Tuesday, February 17, 2009

A Talk with Sultan Ebrahim Rasool: ANC leader from South Africa

SULTAN EBRAHIM Rasool is a middle-aged, mild mannered person from South Africa. An influential leader of the African National Congress (ANC), the ruling party in South Africa, he is also an advisor to the president of the Republic of South Africa.

Ebrahim Rasool was in Kozhikode this week, as the chief guest at the public rally at the national political conference of the Popular Front of India on Sunday. On his return to the airport on Monday evening, he spent some time with us at Thejas, chatting with the senior editorial staff on various things related to South Africa and indeed the world.

Enjoying cashew nuts and fresh coconut water that we offered him, he breezily talked about the experiences of national reconciliation in South Africa, where they had a tough time burying the ghosts from the apartheid past. The Truth and Reconciliation Commission did a very important work, giving amnesty to those who confessed their crimes, heinous crimes committed with impunity in the apartheid days.

He said it was a great healing experience, a process of seeking and giving pardon that helped the new nation to come to grips with other more pressing problems that it faced. And in a post-apartheid phase, they did have a tremendous lot of such work to do as it was a country totally and completely divided and segregated into separate and mutually exclusive and even antagonistic areas that were the prerogative of whites, blacks, coloured people, etc, living in water-tight compartments.

"It is not like the caste system in India, where in each village you have people belonging to different castes though there is segregation," he said pointing out that in South Africa things were quite different. In apartheid, each community had been living in separate areas which had no contact with other. They were different nations, which needed to be integrated into a common South African nation. It is a process which would take a long time and it is now slowly moving ahead, he said.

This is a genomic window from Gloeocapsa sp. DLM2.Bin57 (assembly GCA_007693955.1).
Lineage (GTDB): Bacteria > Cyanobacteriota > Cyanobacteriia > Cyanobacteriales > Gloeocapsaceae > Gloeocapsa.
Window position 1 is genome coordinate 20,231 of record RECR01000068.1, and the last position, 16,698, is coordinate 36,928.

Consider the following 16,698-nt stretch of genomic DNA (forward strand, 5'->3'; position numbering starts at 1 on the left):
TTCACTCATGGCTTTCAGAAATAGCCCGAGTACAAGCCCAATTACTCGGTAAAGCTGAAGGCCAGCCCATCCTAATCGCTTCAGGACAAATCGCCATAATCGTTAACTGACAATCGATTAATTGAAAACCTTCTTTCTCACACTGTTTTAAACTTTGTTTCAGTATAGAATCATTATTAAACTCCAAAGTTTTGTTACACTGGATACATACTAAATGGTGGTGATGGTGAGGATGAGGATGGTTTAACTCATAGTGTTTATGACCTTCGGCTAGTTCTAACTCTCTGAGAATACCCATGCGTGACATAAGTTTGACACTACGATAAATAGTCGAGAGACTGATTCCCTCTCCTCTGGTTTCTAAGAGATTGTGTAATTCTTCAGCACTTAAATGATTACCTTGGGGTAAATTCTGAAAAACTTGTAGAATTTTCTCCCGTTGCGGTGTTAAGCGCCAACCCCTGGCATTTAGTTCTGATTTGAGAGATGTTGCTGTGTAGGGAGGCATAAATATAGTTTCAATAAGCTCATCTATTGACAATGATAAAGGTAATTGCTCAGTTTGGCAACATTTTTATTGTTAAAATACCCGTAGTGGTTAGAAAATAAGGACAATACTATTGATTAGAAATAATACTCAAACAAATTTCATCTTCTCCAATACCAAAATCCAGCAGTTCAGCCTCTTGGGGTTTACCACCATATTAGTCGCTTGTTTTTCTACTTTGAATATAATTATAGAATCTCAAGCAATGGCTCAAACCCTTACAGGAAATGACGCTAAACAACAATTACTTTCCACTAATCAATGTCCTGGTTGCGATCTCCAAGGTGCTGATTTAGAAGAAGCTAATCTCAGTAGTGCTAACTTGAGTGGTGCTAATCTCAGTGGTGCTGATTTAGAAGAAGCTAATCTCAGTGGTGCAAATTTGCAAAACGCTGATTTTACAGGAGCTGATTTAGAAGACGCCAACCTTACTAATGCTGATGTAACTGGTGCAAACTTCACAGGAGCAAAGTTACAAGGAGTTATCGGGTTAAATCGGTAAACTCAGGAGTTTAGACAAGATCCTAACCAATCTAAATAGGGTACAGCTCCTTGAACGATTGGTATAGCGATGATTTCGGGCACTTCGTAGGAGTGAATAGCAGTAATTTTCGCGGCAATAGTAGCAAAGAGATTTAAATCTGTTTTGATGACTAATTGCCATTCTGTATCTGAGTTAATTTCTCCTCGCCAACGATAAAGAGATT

He said in apartheid, even the churches and places of worship were segregated. For blacks and whites belonging to the same faith, there were different churches, except in the case of Muslims. Muslim community defied this racist segregation and remained together opening its mosques to all people, whether they be white, black or people of any other race.

And it was not an easy task. He remembered his experiences in the seventies when he was very young: The Government decided to occupy the areas where they were living, mostly Muslim families. Most of his family shifted out as also others and the bulldozers came o raze down the structures. But then the community gave a call that if the government touched upon their mosques, which are wakf and hence sacred, then the members of the community would march in defend them and seek martyrdom allowing themselves to be buried alive along with their mosques.

“You know the government could not touch even one mosque and now you can see vast areas where houses are destroyed but the mosques still remain there,” he said.

He also said that is why in spite of their small numerical strength, as the Muslims are just three percent of the population, they are a highly respected community in south Africa.

He spoke about the problems his part of the world is facing, especially about the land question and the crisis in Zimbabwe. He said if Zimbabwe fails to reconcile its internal difficulties, it would pose serious difficulties to all its neighbours, especially South Africa. If a civil war erupts, then South African borders would be full of refugees and it would be a humanitarian crisis which would prove to be really Herculean. Already the Zimbabwean economy is in doldrums with its agriculture in a shambles, with nothing by way of industries to support people and inflation rates sky-rocketing.

Hence the South African efforts to bring a rapprochement between the two major power groups led by Robert Mugabe and Morgan Tsavangiri in Zimbabwe and he said these efforts did pay off, and they are hopeful the peace would hold.

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